Its inherent sweetness can’t fail to connect with a bigger audience.
Jeff Shepherd and Marco Sassman - Great show by Jeff Shepherd, as always, with Marco Sassman at People’s in Lafayette. A few photos:
20 hours ago
Lesley Cox (born Lesley Duncan 12 August 1943 – 12 March 2010) was an English singer-songwriter, best known for her work during the 1970s. She received a lot of airplay on British radio stations such as BBC Radio 1 and BBC Radio 2, but never achieved great commercial success.
Duncan contributed backing vocals to Pink Floyd's The Dark Side of the Moon album as well as singing lead on the song "If I Could Change Your Mind" on the Alan Parsons Project album Eve. As well as writing and singing her own material, Duncan was a backing vocalist in the mid to late 1960s, most notably for Dusty Springfield and the The Walker Brothers. She can be seen in vision on many of the performances featured in the BBC DVD - Dusty At The BBC. She co-wrote three songs with Scott Walker for the Walker Brothers.[
Alanna Nash.turns her eye toward The King's other women in a psychological history ...Among those who loved him tender - Ann-Margret and Cybill Shepherd. Those who turned him down include Cher and Karen Carpenter. And of course, there's plenty on the No. 1 woman in his life - Mom Gladys Presley.
Lady Gaga is a theatrical dance-pop performer whose debut single, the international chart-topping hit "Just Dance," established her as an up-and-coming superstar upon its release in 2008. Born Stefani Germanotta on March 28, 1986, the Yonkers native attended Convent of the Sacred Heart, a private all-girl Catholic school in Manhattan, before proceeding to study music at New York University's Tisch School of the Arts at age 17. Influenced by flamboyant glam rockers such as David Bowie and Freddie Mercury (she would later draw her stage name from the Queen song "Radio Ga-Ga") as well as '80s dance-poppers such as Madonna and Michael Jackson, she began playing the piano at a young age and started writing original material as a teenager.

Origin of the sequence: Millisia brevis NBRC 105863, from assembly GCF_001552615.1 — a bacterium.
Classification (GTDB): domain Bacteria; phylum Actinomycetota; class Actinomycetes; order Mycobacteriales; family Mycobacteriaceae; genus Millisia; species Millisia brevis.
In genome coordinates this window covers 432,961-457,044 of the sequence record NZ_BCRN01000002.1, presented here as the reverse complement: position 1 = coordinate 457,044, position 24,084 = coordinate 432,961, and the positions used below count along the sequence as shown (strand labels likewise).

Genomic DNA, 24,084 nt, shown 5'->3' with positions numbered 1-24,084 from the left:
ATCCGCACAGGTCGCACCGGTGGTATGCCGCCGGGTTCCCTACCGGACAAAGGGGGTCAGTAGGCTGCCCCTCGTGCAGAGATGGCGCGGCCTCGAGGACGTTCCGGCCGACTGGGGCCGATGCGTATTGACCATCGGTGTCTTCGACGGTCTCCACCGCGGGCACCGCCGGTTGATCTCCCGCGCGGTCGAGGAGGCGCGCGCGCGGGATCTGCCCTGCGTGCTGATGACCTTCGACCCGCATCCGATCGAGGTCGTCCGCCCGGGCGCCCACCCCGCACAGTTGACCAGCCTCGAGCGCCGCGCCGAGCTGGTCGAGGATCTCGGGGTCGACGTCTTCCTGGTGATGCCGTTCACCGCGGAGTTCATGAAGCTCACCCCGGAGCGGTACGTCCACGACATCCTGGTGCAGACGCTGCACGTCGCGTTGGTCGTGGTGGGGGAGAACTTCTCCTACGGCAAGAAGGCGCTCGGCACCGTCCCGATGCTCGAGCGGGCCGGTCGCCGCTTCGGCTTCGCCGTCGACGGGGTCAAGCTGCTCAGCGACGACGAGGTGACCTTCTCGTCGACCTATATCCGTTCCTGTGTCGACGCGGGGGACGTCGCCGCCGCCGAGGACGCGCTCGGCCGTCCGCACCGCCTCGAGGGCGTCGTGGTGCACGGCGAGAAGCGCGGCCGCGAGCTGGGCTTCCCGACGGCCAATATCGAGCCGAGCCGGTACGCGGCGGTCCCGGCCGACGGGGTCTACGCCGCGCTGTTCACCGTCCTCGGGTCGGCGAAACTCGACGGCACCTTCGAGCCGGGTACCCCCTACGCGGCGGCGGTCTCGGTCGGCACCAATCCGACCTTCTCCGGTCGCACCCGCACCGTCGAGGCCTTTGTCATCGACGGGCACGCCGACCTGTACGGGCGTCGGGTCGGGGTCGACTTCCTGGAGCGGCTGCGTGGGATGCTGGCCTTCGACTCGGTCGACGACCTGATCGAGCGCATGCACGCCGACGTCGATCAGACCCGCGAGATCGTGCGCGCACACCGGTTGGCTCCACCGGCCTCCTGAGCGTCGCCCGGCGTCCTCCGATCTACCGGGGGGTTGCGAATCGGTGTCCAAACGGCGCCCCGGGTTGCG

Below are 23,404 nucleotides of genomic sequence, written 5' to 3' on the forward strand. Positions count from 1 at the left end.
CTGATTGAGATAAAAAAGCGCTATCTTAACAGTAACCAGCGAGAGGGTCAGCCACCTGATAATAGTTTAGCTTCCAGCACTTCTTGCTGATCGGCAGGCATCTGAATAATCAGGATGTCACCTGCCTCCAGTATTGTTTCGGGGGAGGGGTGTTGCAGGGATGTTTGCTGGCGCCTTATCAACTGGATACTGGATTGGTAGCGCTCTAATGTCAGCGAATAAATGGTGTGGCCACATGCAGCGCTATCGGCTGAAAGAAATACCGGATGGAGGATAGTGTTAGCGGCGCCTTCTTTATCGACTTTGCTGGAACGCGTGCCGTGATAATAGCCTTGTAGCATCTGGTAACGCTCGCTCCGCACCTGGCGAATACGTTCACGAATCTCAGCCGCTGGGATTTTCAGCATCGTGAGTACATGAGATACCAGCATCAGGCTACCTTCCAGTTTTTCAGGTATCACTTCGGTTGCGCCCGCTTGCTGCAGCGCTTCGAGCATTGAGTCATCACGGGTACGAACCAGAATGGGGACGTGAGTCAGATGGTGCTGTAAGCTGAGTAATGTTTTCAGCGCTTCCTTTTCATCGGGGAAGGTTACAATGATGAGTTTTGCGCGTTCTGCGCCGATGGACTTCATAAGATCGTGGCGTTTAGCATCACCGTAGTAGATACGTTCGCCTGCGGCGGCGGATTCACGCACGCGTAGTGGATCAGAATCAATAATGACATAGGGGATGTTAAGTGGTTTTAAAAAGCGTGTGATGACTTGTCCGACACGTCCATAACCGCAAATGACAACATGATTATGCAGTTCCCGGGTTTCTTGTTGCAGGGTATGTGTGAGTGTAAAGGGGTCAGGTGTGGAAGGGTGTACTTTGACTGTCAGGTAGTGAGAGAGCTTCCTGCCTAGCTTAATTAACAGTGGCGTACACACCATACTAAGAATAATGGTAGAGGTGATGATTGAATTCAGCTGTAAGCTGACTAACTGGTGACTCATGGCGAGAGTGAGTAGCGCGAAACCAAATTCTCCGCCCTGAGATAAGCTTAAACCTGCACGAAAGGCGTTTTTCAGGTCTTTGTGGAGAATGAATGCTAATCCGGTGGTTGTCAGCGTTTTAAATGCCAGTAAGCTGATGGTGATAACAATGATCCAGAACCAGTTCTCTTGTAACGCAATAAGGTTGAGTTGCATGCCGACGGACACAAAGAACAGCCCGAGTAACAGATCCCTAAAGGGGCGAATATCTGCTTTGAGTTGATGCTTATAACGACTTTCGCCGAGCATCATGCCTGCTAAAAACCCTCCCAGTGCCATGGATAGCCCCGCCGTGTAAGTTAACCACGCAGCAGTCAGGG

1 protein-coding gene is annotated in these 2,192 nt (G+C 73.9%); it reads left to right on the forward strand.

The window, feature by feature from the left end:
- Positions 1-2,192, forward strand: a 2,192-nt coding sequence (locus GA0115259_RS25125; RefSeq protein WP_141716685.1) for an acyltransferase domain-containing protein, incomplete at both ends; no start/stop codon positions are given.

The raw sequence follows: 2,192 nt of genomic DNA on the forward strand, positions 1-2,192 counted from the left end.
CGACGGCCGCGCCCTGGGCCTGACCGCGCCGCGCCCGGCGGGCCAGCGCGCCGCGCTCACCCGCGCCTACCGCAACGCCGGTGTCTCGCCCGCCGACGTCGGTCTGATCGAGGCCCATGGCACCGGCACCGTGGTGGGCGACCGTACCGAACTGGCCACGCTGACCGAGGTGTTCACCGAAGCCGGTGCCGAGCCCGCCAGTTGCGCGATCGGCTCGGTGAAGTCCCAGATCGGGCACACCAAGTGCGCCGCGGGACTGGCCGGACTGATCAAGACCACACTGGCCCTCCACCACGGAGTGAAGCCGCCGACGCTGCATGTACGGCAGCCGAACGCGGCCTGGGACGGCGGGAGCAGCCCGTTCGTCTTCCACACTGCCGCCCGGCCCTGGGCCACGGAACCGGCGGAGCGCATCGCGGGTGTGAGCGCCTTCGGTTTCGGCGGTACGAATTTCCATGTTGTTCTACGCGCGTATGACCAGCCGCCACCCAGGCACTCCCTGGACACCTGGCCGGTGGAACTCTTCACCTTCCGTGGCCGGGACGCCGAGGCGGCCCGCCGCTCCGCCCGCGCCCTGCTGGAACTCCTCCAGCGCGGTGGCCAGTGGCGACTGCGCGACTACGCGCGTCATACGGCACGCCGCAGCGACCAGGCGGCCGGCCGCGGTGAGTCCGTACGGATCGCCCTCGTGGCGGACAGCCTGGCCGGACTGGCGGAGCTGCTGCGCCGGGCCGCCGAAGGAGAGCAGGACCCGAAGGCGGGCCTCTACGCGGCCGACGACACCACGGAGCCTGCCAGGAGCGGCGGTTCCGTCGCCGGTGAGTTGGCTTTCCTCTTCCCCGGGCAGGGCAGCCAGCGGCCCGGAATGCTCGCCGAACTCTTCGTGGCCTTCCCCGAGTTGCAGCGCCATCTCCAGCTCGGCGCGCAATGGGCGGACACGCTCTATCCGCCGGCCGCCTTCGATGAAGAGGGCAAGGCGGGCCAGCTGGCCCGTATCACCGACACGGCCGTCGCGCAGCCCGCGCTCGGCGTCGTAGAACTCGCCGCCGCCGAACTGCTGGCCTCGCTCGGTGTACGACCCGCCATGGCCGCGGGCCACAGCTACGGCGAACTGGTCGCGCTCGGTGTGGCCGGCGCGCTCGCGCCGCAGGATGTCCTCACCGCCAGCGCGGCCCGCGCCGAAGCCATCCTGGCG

In 2007, she began to make a name for herself on the downtown Manhattan club scene with a performance art show billed as Lady Gaga and the Starlight Revue (co-featuring Lady Starlight; born Colleen Martin, a DJ and makeup professional), and music industry insiders began to take note. While Lady Gaga was initially signed to Def Jam in 2007, nothing came of that association, and ultimately it was pop-rap superstar Akon who took her under his wing, signing her to his vanity label Kon Live in association with Interscope Records.
In addition to working for Interscope as an in-house songwriter, Lady Gaga began preparing the launch of her solo career. Her debut single, "Just Dance," was released to radio in April 2008, and her full-length album debut, The Fame, followed in August. Featuring fellow Akon affiliate Colby O'Donis, "Just Dance" slowly gathered momentum throughout 2008's latter half. The song debuted on the Billboard Hot 100 singles chart in August, at which time it had already become a massive club hit, but it didn't reach number one until January 2009.
Internationally, the song proved similarly popular, reaching the Top Ten throughout much of Western Europe and beyond. In the wake of Lady Gaga's international breakthrough success with "Just Dance," the follow-up single "Poker Face" was an even larger hit, topping singles charts across the board with its combination of pop melodicism and club-worthy production. Two additional tracks -- "LoveGame" and "Paparrazi" -- also cracked the Top Ten, and The Fame was still enjoying a spot on the Billboard Top 40 when its follow-up, The Fame Monster, appeared in November 2009. Although originally planned as a bonus disc (to be packaged alongside The Fame in a deluxe edition of Lady Gaga's debut), The Fame Monster was quickly expanded to eight tracks, thus warranting its own release. Meanwhile, the leadoff single "Bad Romance" became Gaga's fifth consecutive Top Ten single.
This biography was provided by the artist or their representative.
if you wanna be a teacher
teach with a mind that still learns
if you wanna be a preacher
preach with a heart that still yearns